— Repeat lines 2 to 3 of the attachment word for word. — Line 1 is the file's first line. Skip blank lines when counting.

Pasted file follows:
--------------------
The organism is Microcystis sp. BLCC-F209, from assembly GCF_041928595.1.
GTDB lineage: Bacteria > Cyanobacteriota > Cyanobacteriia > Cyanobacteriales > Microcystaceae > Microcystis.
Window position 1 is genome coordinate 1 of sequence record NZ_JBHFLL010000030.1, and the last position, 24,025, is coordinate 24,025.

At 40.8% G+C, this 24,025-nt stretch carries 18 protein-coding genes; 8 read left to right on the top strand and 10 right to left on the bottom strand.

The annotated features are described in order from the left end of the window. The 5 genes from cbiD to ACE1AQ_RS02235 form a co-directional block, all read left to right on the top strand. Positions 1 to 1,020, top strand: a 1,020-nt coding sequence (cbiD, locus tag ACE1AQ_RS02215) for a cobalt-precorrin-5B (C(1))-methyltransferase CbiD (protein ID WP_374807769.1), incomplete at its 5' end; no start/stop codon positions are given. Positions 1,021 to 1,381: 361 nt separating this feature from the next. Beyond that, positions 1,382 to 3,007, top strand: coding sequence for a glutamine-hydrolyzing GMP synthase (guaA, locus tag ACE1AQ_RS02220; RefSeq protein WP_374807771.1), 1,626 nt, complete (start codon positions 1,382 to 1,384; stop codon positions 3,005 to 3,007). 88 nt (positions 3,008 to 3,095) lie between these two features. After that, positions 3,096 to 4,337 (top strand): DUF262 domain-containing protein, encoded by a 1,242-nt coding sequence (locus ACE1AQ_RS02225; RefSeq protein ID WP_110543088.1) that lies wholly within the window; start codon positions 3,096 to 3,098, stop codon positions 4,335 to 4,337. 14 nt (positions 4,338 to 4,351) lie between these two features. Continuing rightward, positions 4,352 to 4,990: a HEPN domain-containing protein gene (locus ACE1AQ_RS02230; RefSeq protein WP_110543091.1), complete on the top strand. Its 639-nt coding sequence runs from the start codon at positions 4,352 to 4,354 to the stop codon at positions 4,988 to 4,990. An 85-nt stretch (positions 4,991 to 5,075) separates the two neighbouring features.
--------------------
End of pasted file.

GTDB lineage: Bacteria > Cyanobacteriota > Cyanobacteriia > Cyanobacteriales > Microcystaceae > Microcystis.
Window position 1 is genome coordinate 1 of sequence record NZ_JBHFLL010000030.1, and the last position, 24,025, is coordinate 24,025.